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Could a Mixed Use Property reduce your Stamp Duty Land Tax?
Mixed Use Property
The Chancellor of the Exchequer is reported to be receiving a record high revenue from Stamp Duty Land Tax (‘SDLT’) but the number of property transactions has fallen. The tax, particularly the Higher Rate charged to those who already own a property, is clearly proving costly for purchasers and may be swaying decisions as to whether to purchase.
For those who remain keen to invest in the property market, the acquisition of a mixed use property could result in a flat 5% tax rather than the staggered higher rate charged to those existing property owners . For example, under the current rates, a house costing £600,000 would incur SDLT of £38,000 for someone who already owns at least one other property. If part of the property was used as a dental practice however, this would be classed as Mixed Use and £19,500 SDLT would be payable. A significant difference, with the gap widening as property values increase. Consider the same scenario with a property valued at £1,500,000. SDLT at the higher rate would be £138,750 but would be less than half – £64,500 if the property is ‘mixed use’.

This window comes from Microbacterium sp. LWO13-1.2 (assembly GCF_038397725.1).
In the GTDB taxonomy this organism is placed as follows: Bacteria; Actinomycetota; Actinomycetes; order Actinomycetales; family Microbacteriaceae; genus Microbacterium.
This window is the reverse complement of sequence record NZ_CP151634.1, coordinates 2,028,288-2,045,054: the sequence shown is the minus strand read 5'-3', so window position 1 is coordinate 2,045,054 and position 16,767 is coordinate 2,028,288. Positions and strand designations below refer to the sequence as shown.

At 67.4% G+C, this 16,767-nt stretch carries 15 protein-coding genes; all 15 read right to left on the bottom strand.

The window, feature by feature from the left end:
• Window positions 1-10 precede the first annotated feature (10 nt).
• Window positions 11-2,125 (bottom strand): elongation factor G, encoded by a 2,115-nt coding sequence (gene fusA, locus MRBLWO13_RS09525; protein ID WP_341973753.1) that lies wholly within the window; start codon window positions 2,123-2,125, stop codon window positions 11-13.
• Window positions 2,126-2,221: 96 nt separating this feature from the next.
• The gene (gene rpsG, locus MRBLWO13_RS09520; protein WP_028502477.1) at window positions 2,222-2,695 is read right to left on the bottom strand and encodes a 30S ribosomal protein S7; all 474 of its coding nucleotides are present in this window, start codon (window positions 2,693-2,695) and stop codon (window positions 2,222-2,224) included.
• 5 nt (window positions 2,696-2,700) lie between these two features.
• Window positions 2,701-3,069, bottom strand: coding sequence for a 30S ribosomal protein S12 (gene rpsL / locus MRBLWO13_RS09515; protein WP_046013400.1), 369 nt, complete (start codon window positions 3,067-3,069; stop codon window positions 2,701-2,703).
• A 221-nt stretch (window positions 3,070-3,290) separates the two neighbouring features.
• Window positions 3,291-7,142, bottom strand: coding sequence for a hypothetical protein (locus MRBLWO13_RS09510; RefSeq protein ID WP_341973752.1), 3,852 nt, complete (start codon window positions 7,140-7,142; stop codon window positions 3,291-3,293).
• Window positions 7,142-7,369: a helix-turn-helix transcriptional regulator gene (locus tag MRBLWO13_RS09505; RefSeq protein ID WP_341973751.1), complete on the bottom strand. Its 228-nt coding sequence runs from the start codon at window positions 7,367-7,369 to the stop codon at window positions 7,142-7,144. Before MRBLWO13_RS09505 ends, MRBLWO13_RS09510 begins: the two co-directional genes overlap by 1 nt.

HMRC collect the tax but it is the responsibility of the purchaser to correctly declare whether mixed use applies. The definition relates to whether the property incorporates both residential and non residential elements. Although some properties – as with the example above, have a commercial use which is quite evident, others may be less certain and would need thorough analysis.
The benefit of the lower, mixed use tax is obviously of benefit to purchasers, but should also be a careful consideration for those looking to place their properties on the market, and early advice should be obtained.
The Chancellor of the Exchequer is due to provide his Autumn Budget on Wednesday 22nd November 2017. We wait to see if there will be any further changes to SDLT and the mixed use policies.
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